Page 6 - Science India August 2022
P. 6

Swatantrata ka Amrut Mahotsava
als. This was an attack on the very identity, i.e., ‘swa’ of the nation. The most effective tool to achieve this ‘higher’ goal, obviously, was ‘science’.
Renowned scholar Ashish Nandy has exposed the foul play of colonis- ers based on ‘science’. He writes, ‘The reader may remember popular anec- dotes about colonial adventurers, or scientifically-minded explorers who sometimes scared off or impressed the natives of Asia and Africa with new forms of black magic based on the dis- coveries of modern science. The civi- lizing mission of colonialism thrived on this folklore of encounter between western science and savage supersti- tions. But in each such instance, it was science that was put to the use of the colonial state; the state was not put to the use of science.’
It was a serious attempt of British rulers to conquer the ‘swa’ of India by using ‘science’. This was a life-threat- ening attack. Indians were shaken to
It has been estimated today that Britain stole around $45 trillion from India during its rule
of 190 years
the core. It was an existential crisis, indeed, and all geared up to take on this unprecedented challenge.
Science was used to subjugate In- dia in an all-encompassing manner. Even before the East India Company’s political hegemony was firmly estab- lished, the company had set up the Survey of India in 1767 to explore and map the rich natural resources of Bharatvarsha in a scientific manner. Thus was set in motion the systematic exploitative annihilation of India’s ag- riculture, mineral wealth and village industries, and the need to construct the Railways to be able to transport the country’s wealth from inland to port cities and thence to Britain.
Of special note is the heart-rending tale of how the country that supplied food grains to the world since ancient times, was reduced to a state of fam- ine, occurring successively since the late 18th century right up to 1943. It is shocking that these were man- made famines. The food shortage for Indians was created by the mindless policies of the British. The farmers were forced to give up cultivation of cereals for cash crops such as indigo, cotton, tea, coffee, jute, as these pow- ered Britain’s global trade. The profits of this trade were used to strengthen the British economy and no benefits ever reached Indians in terms of rev- enue and food grains. In his ‘Drain of Wealth’ theory, Dadabhai Naoroji estimated that half of India’s revenue and more than a third of its savings were drained to Britain.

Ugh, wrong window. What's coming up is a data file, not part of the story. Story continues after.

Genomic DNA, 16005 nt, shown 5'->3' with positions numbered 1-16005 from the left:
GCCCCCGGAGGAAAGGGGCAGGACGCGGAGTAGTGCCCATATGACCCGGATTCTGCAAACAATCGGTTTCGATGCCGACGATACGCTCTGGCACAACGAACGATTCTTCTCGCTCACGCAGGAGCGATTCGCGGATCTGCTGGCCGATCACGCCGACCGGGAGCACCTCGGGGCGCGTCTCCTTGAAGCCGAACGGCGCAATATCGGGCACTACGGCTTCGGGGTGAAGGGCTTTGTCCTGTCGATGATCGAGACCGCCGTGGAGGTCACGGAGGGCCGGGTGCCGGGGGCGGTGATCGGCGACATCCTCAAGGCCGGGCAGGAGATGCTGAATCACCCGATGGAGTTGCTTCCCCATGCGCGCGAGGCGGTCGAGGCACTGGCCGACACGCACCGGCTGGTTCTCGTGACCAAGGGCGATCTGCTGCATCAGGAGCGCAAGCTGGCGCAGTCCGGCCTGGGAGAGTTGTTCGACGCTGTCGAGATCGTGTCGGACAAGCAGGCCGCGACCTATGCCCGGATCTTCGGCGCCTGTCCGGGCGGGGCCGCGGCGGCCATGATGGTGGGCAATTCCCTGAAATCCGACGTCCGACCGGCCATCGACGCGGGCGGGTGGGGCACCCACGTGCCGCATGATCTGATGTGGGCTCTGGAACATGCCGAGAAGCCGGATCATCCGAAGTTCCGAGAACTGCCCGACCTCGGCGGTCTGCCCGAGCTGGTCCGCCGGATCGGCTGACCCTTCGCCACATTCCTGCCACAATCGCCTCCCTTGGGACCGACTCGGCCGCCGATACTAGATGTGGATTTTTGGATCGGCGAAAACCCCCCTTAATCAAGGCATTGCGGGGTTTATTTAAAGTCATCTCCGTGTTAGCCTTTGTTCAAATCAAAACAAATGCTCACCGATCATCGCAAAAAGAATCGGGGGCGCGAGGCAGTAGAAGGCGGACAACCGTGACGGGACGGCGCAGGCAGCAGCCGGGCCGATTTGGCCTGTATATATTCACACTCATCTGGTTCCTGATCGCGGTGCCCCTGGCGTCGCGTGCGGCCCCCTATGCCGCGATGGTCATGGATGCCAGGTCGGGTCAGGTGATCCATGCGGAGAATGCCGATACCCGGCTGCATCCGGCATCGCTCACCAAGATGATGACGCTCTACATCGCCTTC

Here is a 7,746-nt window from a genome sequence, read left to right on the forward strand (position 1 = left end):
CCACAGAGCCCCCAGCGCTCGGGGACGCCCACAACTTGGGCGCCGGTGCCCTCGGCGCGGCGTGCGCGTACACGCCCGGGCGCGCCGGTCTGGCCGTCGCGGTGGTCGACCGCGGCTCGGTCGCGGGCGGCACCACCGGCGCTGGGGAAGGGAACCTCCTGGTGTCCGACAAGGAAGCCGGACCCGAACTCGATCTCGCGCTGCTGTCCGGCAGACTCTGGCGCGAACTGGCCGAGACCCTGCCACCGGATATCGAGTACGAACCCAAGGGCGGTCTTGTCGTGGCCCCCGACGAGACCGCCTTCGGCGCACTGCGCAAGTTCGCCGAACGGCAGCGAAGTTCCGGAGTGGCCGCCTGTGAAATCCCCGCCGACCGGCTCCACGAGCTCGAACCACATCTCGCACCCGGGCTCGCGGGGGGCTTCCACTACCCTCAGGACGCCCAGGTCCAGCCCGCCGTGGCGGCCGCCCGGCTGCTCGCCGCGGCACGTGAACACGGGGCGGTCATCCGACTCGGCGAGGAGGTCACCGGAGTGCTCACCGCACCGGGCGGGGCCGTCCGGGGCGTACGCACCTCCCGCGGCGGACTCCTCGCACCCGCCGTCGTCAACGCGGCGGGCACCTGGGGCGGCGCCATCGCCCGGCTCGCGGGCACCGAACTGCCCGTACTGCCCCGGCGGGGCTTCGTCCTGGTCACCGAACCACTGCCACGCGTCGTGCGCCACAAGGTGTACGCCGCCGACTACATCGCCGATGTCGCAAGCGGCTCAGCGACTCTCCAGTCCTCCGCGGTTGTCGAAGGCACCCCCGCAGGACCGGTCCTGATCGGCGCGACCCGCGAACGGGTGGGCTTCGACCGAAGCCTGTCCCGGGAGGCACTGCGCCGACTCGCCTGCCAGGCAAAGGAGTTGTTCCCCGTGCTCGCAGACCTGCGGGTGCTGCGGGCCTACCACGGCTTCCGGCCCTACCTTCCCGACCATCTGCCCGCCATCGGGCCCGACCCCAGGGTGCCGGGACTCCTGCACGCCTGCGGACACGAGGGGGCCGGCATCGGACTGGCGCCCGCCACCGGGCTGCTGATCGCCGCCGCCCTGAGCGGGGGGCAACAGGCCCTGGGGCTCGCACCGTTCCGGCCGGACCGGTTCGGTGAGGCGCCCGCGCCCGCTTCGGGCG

Not a single aspect of life in Bharat was left untouched by the diabolical British rule. Its administrators de-
clared Indians to be an inferior race, with no knowledge of science whatsoever, no tradition of higher learning and even no capacity to learn anything ‘modern’, which they interpreted as ‘western’. In one fell swoop, centuries of India’s achieve- ments in science — from metallurgy to mathematics, from agriculture to Ayurveda and astronomy — were be- littled, disregarded and dishonoured
fundamentally and so powerfully that many Indians started believing in their own inferiority.
Science was thus administered for the first time to plunder India’s wealth. It has been estimated today that Brit- ain stole around $45 trillion from In- dia during its rule of 190 years.
To add insult to injury, the British blatantly and shamelessly stole some of the finest specimens of our heritage that can now be found in their mu- seums.
It was the domain of science from where the conch was blown to chal- lenge the British intellectual hege-
mony. Dr Mahendralal Sircar, a suc- cessful medical practitioner having experienced the bitter hegemonic attitude of the adherents of west- ern science, rose against injustice and pledged to establish a Swadeshi scientific institution. With the help of munificent fellow Indians, he es- tablished an Indian Association for the Cultivation of Science (IACS) in 1876, which was ‘solely native and purely national’. He had a convic- tion that ‘science’ is the instrument for national reconstruction and en- visioned a glorious India through indigenously developed science.
Along with Dr Sircar, Acharya JC Bose and Acharya PC Ray, the leading lights of Indian science initi- ated a vigorous and creative struggle in the domain of science to achieve Swatantrata. Many others followed them. It is extremely difficult to es- timate their awesome contributions. The sheer immensity of their offer- ings suggests that by all means, they will be remembered as the epoch- makers in Swatantra Bharat, as they laid the foundation for the develop- ment and progress of science to be utilised for the national resurrection and reconstruction.
In the 75th year of Swatantrata, paying tributes to these science war- riors will be truly meaningful if we could imbibe their spirit and under- stand their dream about Swatantra Bharat, and take the pledge to make ourselves worthy to walk that spirit and strive hard to realise their dream.
I would also like to take this op- portunity to extend best wishes to all the readers of Science India on the festival of Ganesh Chaturthi, which itself has its roots in India’s struggle to assert its ‘swa’. As we all know, it was started by Lokmanya Bal Gangadhar Tilak in 1893 in the public domain, to create a platform from where na- tionalist ideas could be preached and spread to the masses.
* The writer is Chief Editorial Advisor, Science India

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